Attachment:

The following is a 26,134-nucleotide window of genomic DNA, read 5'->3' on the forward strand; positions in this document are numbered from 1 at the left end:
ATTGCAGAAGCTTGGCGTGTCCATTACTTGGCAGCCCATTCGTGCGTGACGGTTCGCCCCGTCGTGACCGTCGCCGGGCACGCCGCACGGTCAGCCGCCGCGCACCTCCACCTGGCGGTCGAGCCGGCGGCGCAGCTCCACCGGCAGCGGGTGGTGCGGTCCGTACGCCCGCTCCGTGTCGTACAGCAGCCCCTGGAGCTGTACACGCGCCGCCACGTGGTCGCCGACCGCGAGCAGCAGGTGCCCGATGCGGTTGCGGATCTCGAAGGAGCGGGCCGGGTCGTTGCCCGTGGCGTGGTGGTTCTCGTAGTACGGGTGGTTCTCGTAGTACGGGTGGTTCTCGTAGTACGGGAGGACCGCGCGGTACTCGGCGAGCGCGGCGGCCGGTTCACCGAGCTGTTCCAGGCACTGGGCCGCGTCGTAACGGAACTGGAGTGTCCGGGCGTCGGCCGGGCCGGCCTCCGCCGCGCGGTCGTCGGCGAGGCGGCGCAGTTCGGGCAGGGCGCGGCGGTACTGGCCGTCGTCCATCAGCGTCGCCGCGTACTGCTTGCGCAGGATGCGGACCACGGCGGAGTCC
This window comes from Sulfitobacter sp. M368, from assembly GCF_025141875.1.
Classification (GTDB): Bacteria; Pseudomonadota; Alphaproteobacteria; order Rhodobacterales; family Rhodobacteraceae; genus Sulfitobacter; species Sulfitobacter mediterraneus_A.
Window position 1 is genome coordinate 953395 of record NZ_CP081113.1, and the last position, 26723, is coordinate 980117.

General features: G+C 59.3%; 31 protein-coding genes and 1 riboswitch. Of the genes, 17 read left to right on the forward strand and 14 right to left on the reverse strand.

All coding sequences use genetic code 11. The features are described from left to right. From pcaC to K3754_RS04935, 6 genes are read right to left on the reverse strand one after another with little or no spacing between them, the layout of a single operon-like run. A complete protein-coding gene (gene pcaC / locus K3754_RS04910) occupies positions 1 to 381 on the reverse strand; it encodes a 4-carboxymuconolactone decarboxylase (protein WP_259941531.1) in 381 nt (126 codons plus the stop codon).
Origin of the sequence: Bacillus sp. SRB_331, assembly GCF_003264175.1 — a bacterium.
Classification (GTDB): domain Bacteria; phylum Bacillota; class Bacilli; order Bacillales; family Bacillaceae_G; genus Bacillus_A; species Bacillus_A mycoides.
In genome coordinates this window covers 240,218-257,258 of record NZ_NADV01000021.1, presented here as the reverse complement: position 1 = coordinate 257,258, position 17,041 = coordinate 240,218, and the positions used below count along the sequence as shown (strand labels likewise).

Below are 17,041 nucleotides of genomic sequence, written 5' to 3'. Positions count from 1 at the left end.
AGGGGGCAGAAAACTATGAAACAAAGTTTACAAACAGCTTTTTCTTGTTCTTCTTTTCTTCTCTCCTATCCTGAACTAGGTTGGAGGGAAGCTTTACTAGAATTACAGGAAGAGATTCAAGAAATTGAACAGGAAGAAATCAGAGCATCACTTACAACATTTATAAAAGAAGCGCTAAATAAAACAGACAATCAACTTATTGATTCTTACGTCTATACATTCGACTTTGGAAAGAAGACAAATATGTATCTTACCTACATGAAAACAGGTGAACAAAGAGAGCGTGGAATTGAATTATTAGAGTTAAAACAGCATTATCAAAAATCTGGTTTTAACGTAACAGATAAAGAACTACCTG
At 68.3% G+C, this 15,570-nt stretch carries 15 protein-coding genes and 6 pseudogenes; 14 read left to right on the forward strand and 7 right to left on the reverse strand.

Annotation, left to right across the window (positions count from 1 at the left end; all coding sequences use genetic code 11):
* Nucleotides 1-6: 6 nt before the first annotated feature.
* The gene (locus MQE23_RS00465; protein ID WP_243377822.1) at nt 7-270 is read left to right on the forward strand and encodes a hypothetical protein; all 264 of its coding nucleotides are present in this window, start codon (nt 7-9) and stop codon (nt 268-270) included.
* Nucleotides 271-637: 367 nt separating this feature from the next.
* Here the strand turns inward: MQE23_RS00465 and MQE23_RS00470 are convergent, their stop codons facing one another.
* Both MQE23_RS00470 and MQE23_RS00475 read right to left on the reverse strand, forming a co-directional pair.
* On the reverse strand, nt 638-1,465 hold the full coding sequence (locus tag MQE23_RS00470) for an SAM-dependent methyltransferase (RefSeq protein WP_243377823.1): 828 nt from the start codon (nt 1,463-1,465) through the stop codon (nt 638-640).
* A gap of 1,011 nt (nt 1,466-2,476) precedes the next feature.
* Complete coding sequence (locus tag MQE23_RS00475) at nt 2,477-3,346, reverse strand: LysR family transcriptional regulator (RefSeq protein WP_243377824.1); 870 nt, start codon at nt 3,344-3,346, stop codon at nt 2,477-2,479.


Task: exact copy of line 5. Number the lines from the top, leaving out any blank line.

Window position 1 is genome coordinate 953395 of record NZ_CP081113.1, and the last position, 26723, is coordinate 980117.